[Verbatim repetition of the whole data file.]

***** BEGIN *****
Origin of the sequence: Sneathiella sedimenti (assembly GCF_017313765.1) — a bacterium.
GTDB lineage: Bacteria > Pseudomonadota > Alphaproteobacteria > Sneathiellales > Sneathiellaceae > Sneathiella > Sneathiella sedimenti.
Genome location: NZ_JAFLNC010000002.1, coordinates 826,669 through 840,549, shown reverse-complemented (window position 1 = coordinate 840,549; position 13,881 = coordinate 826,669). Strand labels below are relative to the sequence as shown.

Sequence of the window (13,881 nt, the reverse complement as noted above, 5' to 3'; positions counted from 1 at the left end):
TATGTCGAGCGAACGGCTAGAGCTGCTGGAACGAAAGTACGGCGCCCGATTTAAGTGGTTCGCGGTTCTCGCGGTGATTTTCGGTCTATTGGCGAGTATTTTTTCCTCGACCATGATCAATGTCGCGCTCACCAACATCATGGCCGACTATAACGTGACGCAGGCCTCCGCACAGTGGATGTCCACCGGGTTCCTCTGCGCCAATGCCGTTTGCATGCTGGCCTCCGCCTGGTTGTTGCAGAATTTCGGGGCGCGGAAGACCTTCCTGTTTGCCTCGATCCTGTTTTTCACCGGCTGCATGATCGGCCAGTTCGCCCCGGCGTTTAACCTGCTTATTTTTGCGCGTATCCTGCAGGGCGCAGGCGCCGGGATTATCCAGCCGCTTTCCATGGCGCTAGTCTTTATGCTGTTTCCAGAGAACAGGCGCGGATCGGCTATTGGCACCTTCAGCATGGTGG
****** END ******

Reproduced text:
Origin of the sequence: Sneathiella sedimenti (assembly GCF_017313765.1) — a bacterium.
GTDB lineage: Bacteria > Pseudomonadota > Alphaproteobacteria > Sneathiellales > Sneathiellaceae > Sneathiella > Sneathiella sedimenti.
Genome location: NZ_JAFLNC010000002.1, coordinates 826,669 through 840,549, shown reverse-complemented (window position 1 = coordinate 840,549; position 13,881 = coordinate 826,669). Strand labels below are relative to the sequence as shown.

Sequence of the window (13,881 nt, the reverse complement as noted above, 5' to 3'; positions counted from 1 at the left end):
TATGTCGAGCGAACGGCTAGAGCTGCTGGAACGAAAGTACGGCGCCCGATTTAAGTGGTTCGCGGTTCTCGCGGTGATTTTCGGTCTATTGGCGAGTATTTTTTCCTCGACCATGATCAATGTCGCGCTCACCAACATCATGGCCGACTATAACGTGACGCAGGCCTCCGCACAGTGGATGTCCACCGGGTTCCTCTGCGCCAATGCCGTTTGCATGCTGGCCTCCGCCTGGTTGTTGCAGAATTTCGGGGCGCGGAAGACCTTCCTGTTTGCCTCGATCCTGTTTTTCACCGGCTGCATGATCGGCCAGTTCGCCCCGGCGTTTAACCTGCTTATTTTTGCGCGTATCCTGCAGGGCGCAGGCGCCGGGATTATCCAGCCGCTTTCCATGGCGCTAGTCTTTATGCTGTTTCCAGAGAACAGGCGCGGATCGGCTATTGGCACCTTCAGCATGGTGG